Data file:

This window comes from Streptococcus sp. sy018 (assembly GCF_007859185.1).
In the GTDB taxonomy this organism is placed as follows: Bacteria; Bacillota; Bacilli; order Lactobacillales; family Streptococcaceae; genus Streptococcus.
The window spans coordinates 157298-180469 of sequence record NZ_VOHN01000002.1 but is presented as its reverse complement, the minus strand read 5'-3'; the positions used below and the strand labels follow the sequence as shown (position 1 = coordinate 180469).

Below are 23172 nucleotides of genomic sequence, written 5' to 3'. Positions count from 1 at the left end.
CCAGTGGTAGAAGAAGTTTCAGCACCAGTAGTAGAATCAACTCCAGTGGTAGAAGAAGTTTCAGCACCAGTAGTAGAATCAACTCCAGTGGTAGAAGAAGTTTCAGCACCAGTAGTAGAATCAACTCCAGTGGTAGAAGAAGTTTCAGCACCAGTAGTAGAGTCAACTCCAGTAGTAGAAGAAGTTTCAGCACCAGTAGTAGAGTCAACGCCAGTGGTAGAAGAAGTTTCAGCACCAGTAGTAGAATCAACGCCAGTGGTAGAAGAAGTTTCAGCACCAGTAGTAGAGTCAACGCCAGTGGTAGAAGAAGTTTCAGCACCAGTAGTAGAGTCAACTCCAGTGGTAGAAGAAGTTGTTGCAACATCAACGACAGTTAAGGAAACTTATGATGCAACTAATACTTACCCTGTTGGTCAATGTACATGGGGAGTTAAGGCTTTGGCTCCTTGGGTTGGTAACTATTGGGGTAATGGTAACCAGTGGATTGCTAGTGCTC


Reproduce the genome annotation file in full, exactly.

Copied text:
This window comes from Streptococcus sp. sy018 (assembly GCF_007859185.1).
In the GTDB taxonomy this organism is placed as follows: Bacteria; Bacillota; Bacilli; order Lactobacillales; family Streptococcaceae; genus Streptococcus.
The window spans coordinates 157298-180469 of sequence record NZ_VOHN01000002.1 but is presented as its reverse complement, the minus strand read 5'-3'; the positions used below and the strand labels follow the sequence as shown (position 1 = coordinate 180469).

Below are 23172 nucleotides of genomic sequence, written 5' to 3'. Positions count from 1 at the left end.
CCAGTGGTAGAAGAAGTTTCAGCACCAGTAGTAGAATCAACTCCAGTGGTAGAAGAAGTTTCAGCACCAGTAGTAGAATCAACTCCAGTGGTAGAAGAAGTTTCAGCACCAGTAGTAGAATCAACTCCAGTGGTAGAAGAAGTTTCAGCACCAGTAGTAGAGTCAACTCCAGTAGTAGAAGAAGTTTCAGCACCAGTAGTAGAGTCAACGCCAGTGGTAGAAGAAGTTTCAGCACCAGTAGTAGAATCAACGCCAGTGGTAGAAGAAGTTTCAGCACCAGTAGTAGAGTCAACGCCAGTGGTAGAAGAAGTTTCAGCACCAGTAGTAGAGTCAACTCCAGTGGTAGAAGAAGTTGTTGCAACATCAACGACAGTTAAGGAAACTTATGATGCAACTAATACTTACCCTGTTGGTCAATGTACATGGGGAGTTAAGGCTTTGGCTCCTTGGGTTGGTAACTATTGGGGTAATGGTAACCAGTGGATTGCTAGTGCTC